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CEO insight: How European businesses can tackle mental health stigma

Mental health stigma continues to be a growing issue within the workplace. In fact, over two-fifths of employers have seen an increase in the number of ...

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|Sep 30|magazine13 min read

Mental health stigma continues to be a growing issue within the workplace. In fact, over two-fifths of employers have seen an increase in the number of staff reporting mental health problems and almost half of employees, 40 percent, will experience anxiety about their work, according to the Chartered Institute of Personnel Development (CIPD).

The majority of employees who have disclosed a mental health condition have said that they experienced discrimination in their employment as a result, and most agree that this can be a bigger burden than the illness itself.

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According to our sister publication Business Review Europe, there are ways that business owners can combat stigma in their workplace.

Implement modern measures

Nathaniel Smithies, founder and CEO of online counseling platform PlusGuidance, told Business Review Europe that employers in particular possess a considerable amount of power, and have a responsibility to make an impact.

“One in four [people] will experience a mental health problem and more than two-thirds of individuals with a mental condition say that stigma and the fear of discrimination has prevented them from doing things they want to do,” said Smithies. “Businesses must implement modern measures if they are to transform the stigma of mental illness present in workplaces.”

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Online counseling is one avenue of combating mental health stigma. Through online counseling, employees feel less pressured and anxious in the workplace and increase productivity.

“[PlusGuidance] provides a platform for people to receive immediate access to therapists, securely and discretely, which if implemented in business, could help employers to provide their staff with additional support.”

Additional measures

Healthy Working Wales (HWW) also offers the following tips for employers to consider having in place:

  • In consultation with key stakeholders, develop a corporate policy addressing mental wellbeing in the workplace that links across other related policies.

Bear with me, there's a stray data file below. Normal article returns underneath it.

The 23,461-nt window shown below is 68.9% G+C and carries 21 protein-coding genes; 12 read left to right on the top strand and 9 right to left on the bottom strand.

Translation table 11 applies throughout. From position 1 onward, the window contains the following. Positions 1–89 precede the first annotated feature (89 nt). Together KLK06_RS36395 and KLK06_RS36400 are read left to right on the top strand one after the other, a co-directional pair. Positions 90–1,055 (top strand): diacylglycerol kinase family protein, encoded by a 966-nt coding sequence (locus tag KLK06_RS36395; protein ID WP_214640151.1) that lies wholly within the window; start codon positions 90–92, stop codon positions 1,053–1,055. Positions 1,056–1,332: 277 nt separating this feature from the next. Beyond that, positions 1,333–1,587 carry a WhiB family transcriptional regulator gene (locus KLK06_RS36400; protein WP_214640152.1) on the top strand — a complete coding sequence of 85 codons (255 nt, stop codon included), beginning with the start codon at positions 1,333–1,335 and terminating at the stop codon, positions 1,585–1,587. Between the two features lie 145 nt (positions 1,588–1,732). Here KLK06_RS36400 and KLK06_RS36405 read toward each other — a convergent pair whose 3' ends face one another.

• Build awareness through inter-related workplace campaigns.
  • Develop an approach to managing workplace stress based, incorporating the six key management standards identified by the HSE.
  • Provide training across three key levels:
  1. General awareness raising for all employees, including an understanding of stress, the effects of stress and how to recognize stress in yourself and others.
  2. More detailed training for those with key responsibilities in implementing the policy, including training for managers in recognizing stress and the effective management of someone identified as suffering from stress
  3. Introduce and train mental wellbeing link staff to offer a non-management route for staff to raise a mental wellbeing issue.

Company benefits

“It is estimated that 10.4 million working days are lost in the UK every year due to stress, and the average period of stress-related absence is 24 days,” reports HWW.

Employers who promote mental wellbeing in their company have reported seeing reduced stress and anxiety in their employees, increased productivity, lower rates of absenteeism, improvements in communications and a positive corporate image.

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“Whilst mental health stigma is changing, it is not happening quickly enough.  It’s clear that current methods are not as effective as hoped—but by providing a modern approach to mental health, we can reach more people and help support those in need,” concluded Smithies. 

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